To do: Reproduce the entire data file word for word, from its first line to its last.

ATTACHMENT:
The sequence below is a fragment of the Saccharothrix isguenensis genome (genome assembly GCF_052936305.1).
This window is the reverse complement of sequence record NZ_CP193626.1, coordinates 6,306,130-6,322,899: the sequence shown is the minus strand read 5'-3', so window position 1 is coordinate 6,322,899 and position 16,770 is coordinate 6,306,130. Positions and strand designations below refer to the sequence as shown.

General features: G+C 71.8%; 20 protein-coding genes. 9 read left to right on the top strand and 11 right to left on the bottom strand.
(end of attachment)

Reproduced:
The sequence below is a fragment of the Saccharothrix isguenensis genome (genome assembly GCF_052936305.1).
This window is the reverse complement of sequence record NZ_CP193626.1, coordinates 6,306,130-6,322,899: the sequence shown is the minus strand read 5'-3', so window position 1 is coordinate 6,322,899 and position 16,770 is coordinate 6,306,130. Positions and strand designations below refer to the sequence as shown.

General features: G+C 71.8%; 20 protein-coding genes. 9 read left to right on the top strand and 11 right to left on the bottom strand.